keywords = "Canopy flow, Large-eddy simulation, Surface energy exchange, Urban forestry",
author = "Qi Li and Zhihua Wang",
year = "2017",
doi = "10.1016/j.agrformet.2017.07.011",
language = "English (US)",
journal = "Agricultural and Forest Meteorology",
issn = "0168-1923",
publisher = "Elsevier",

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TY - JOUR

T1 - Large-eddy simulation of the impact of urban trees on momentum and heat fluxes

AU - Li, Qi

AU - Wang, Zhihua

PY - 2017

Y1 - 2017

N2 - Trees in urban environment have a profound impact on the microclimate and environmental sustainability. Realistically representing them in urban models is an ongoing area of research in urban environmental study. In this paper, we develop a novel large-eddy simulation (LES) model (LES-UrbanTree) that resolves the buildings and parameterizes urban trees by accounting for their aerodynamic impact. The shading effect of trees is explicitly taken into account in LES-UrbanTree by a subsurface conduction model coupled to LES. Two-dimensional street canyons with trees in the middle of the street are used as a prototype for case studies. It is found that under moderate canyon aspect ratio (i.e. height/width being 0.5 and 1), trees taller than the mean building height leads to the strongest modification of the flow and temperature fields. Tall trees strongly impact the downward transport of high momentum (i.e. sweeping events) and therefore alter the momentum and heat fluxes most significantly through direct interaction with the strong shear layer near the roof top. Simulations of street canyons of different aspect ratios also produce physically consistent results, thus demonstrating the application potential of LES-UrbanTree. The study overall highlights the importance of representing both the aerodynamic and thermodynamic changes due to trees in urban models.

AB - Trees in urban environment have a profound impact on the microclimate and environmental sustainability. Realistically representing them in urban models is an ongoing area of research in urban environmental study. In this paper, we develop a novel large-eddy simulation (LES) model (LES-UrbanTree) that resolves the buildings and parameterizes urban trees by accounting for their aerodynamic impact. The shading effect of trees is explicitly taken into account in LES-UrbanTree by a subsurface conduction model coupled to LES. Two-dimensional street canyons with trees in the middle of the street are used as a prototype for case studies. It is found that under moderate canyon aspect ratio (i.e. height/width being 0.5 and 1), trees taller than the mean building height leads to the strongest modification of the flow and temperature fields. Tall trees strongly impact the downward transport of high momentum (i.e. sweeping events) and therefore alter the momentum and heat fluxes most significantly through direct interaction with the strong shear layer near the roof top. Simulations of street canyons of different aspect ratios also produce physically consistent results, thus demonstrating the application potential of LES-UrbanTree. The study overall highlights the importance of representing both the aerodynamic and thermodynamic changes due to trees in urban models.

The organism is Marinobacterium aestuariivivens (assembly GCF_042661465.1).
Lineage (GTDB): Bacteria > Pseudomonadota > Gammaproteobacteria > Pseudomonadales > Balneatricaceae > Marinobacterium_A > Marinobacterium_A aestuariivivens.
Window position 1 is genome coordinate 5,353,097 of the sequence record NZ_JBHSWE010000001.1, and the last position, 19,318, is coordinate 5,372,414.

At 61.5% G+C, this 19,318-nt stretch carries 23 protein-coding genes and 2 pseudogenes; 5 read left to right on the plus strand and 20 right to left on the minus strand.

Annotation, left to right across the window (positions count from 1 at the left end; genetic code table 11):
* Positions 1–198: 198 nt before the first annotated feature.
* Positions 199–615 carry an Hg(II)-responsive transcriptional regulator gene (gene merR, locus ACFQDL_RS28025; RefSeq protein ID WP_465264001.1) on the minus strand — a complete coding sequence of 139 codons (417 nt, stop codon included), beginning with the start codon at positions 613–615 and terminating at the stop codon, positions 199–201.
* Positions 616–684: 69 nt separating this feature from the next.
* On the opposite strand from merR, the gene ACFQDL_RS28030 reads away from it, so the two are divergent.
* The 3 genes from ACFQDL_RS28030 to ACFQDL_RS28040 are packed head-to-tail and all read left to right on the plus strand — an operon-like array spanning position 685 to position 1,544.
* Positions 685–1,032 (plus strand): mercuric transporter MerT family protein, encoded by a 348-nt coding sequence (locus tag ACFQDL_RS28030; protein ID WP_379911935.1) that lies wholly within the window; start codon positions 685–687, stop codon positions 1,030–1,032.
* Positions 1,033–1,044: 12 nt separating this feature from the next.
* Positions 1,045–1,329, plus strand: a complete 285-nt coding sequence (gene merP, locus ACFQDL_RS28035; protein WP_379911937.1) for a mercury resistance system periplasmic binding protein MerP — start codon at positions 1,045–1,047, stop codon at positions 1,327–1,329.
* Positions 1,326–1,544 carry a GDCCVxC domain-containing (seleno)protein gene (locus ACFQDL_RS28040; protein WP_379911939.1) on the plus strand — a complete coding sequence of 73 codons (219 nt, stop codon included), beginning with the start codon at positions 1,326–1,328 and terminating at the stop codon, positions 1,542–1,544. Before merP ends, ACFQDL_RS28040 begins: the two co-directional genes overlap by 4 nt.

KW - Canopy flow

KW - Large-eddy simulation

KW - Surface energy exchange

KW - Urban forestry